“Can we still invest?”
That’s a question you often hear these days. The stock market has been on an extended run-up, reaching new highs almost every other day this year.
Not even the most optimistic forecast I heard last year predicted the stellar performance we’ve seen so far! And warnings are now being issued that the market is overvalued.
But yes, while we expect a healthy correction, there are three reasons why we believe this rally is sustainable:
Liquidity. There is just too much money in the system. Domestic liquidity alone would be enough to push the market to all-time highs; this is further exacerbated by foreign money pouring in as the west struggles with weakened economies.
Robust earnings growth. The premium prices seen now are very well supported by the strong earnings growth of the listed companies. Earnings were up more than 15 percent in 2012, led by the banking sector.
With a domestically driven economy and a GDP growth forecast of between 6-7 percent, this strong earnings growth is expected to continue.
Strong political mandate. The changes the government has been making are structural in nature, and set the stage for more lasting economic growth. Efforts to root out corruption and improve transparency and governance at all levels have been particularly well received.
How long can this last?
The much-awaited credit rating upgrade to investment grade will provide a boost, and as we approach the so-called “demographic sweet spot”—where a young and increasingly prosperous working population drive rapidly increasing consumption—a long period of prosperity for the Philippines is forecast by most economists.
Infrastructure, on which the government has put particular emphasis, will be critical to ensuring lasting economic growth.
Without the necessary investments in power plants, roads, airports, etc., the growth we are seeing could easily stall. Streamlining the bureaucracy and modernizing the regulatory environment are also important, and the positive reforms being implemented should be institutionalized so that they can no longer be reversed.
How the government performs on these fronts will be closely watched.
In the near term, what factors could cause the market to slow down?
A more sustainable recovery in the more developed markets such as the United States and Japan could cause foreign money to flow out of our market and into those markets.
Another is inflation and the likely attendant increase in interest rates, which would make other investment instruments more attractive.
Which brings me to another point.
I would put a cautionary note that the stock market is not for everyone, and is not the only way you can grow your money.
If you’re joining the bandwagon and are in it to try to make opportunistic gains, or simply relying on tips, you could get burned pretty badly when the inevitable correction comes.
You would need a fairly large amount to be able to diversify your portfolio properly, and a strong stomach to be able to take the ups and downs. You should be prepared to leave your money for several years, but also have the wisdom to know when to cut your losses and the discipline to get out if it’s unlikely for a stock to ever recover in price or to recover within a reasonable timeframe.
Too many people hang on to a stock until it’s practically worthless!
Pooled funds such as mutual funds and unit investment trust funds (UITFs), allow you to participate in the market even with a small amount of money, as minimum investment is only P5,000.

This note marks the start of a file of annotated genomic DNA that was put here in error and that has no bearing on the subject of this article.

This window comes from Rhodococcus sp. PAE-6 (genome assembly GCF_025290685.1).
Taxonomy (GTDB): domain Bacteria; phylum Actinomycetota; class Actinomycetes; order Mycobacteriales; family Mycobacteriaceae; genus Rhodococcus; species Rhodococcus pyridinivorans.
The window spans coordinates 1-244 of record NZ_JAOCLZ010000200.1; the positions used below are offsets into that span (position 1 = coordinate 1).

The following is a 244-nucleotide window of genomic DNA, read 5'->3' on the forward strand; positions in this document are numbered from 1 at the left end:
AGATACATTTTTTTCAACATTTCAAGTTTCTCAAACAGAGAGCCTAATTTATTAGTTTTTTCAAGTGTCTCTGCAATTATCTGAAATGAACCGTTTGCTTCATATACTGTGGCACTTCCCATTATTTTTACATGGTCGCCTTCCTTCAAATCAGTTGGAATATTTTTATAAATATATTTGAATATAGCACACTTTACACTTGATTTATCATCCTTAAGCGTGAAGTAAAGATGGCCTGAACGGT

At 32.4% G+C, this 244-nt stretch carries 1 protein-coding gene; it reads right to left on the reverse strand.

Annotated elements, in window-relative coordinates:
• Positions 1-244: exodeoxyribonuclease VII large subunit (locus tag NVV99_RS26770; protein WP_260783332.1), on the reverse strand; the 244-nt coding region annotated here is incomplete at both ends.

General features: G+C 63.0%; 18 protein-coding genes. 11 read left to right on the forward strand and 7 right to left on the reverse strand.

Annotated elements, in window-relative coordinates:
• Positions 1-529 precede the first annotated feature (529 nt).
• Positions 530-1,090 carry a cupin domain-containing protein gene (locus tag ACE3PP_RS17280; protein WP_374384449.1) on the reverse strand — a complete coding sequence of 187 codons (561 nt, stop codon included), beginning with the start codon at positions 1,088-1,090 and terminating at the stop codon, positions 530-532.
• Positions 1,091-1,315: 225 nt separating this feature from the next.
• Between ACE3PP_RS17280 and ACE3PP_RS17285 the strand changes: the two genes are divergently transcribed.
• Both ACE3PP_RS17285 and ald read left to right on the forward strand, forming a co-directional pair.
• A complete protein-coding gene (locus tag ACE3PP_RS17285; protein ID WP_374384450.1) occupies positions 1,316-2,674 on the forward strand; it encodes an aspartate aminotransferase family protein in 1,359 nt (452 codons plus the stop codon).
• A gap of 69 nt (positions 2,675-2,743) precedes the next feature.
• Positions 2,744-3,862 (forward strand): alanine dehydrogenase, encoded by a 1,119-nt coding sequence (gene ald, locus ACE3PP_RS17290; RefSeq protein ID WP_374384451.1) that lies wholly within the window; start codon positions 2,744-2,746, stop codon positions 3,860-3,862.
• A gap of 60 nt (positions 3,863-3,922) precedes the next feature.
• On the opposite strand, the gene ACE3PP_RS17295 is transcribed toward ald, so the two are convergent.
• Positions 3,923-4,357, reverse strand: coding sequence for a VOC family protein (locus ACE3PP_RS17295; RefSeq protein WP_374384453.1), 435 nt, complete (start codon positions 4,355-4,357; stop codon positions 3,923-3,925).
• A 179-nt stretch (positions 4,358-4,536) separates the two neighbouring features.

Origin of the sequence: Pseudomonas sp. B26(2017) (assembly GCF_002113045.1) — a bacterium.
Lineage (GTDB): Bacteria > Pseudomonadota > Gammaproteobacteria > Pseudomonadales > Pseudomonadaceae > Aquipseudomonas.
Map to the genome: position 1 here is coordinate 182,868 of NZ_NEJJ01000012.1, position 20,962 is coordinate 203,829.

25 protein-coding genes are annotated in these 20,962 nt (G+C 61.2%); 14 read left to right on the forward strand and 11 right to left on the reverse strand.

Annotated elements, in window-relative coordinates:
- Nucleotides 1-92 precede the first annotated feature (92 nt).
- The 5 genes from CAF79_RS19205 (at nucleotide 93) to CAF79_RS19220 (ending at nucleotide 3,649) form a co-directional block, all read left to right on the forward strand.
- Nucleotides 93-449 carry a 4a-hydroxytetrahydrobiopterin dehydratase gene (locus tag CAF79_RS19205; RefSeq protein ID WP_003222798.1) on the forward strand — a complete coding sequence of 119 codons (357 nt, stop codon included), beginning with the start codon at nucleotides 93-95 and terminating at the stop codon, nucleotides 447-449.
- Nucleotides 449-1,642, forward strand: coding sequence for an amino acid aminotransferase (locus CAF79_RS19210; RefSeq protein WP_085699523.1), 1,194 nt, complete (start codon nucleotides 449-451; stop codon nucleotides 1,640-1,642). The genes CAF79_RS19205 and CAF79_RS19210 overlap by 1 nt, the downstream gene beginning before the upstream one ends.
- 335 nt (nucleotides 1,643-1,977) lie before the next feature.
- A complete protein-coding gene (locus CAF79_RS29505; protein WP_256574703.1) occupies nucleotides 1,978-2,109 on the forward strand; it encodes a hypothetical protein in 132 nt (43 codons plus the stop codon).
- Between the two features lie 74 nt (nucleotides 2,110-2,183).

They also have the advantage of being run by professional fund managers. An equity fund will have up to 90 percent of its funds invested in a wide variety of stocks (100 percent for UITF equity funds), giving you the diversification you need.
Bear in mind, however, that returns are not guaranteed and an equity fund will generally move up and down with the market.
An older person or one who needs the money in the near future is better off investing in bonds, which give lower returns but are more stable. A pooled fund invested mainly in bonds is a good alternative.
In fact, while more people have been investing in equity funds, bond funds are still the most popular pooled fund in the country, perhaps an indicator of generally lower risk appetites.
Balanced funds, with their close to 50:50 mix of stocks and bonds, have also been growing as they provide a good balance between risk and return.
Perversely, bond prices rise as interest rates decline, so with the declining interest rates of late, bond funds have also been giving good returns.
Given the strong economic performance of the Philippines, the massive liquidity, and the expected ratings upgrade, interest rates are not expected to rise anytime soon.
Thus, this is a good year to invest because wherever you put your money, whether in stocks or bonds, you are likely to make good returns.
However, the key is in knowing what you are doing.
For most of us who have neither the time nor the money to understand and play the markets properly, it is probably better and easier to leave management of our funds to a reputable company with professional fund managers.
Growth is sustainable as it stands on excellent fundamentals, but it will not be a straight line upward—corrections are healthy and inevitable.
You can leave the worrying about how to allocate your money and when to move it to a professional.
It is also advisable to talk to a financial advisor.
A good one will take the time to thoroughly understand your needs, determine your cash flow requirements, and help you allocate your funds to various types of financial instruments, both for short and long term needs.
He or she will also facilitate the placement of your funds and ensure you fill out all the necessary documentation properly.
As to how high the PSEi can go this year … 7500? Why not!
(The author is president and CEO of Sun Life Financial Philippines.)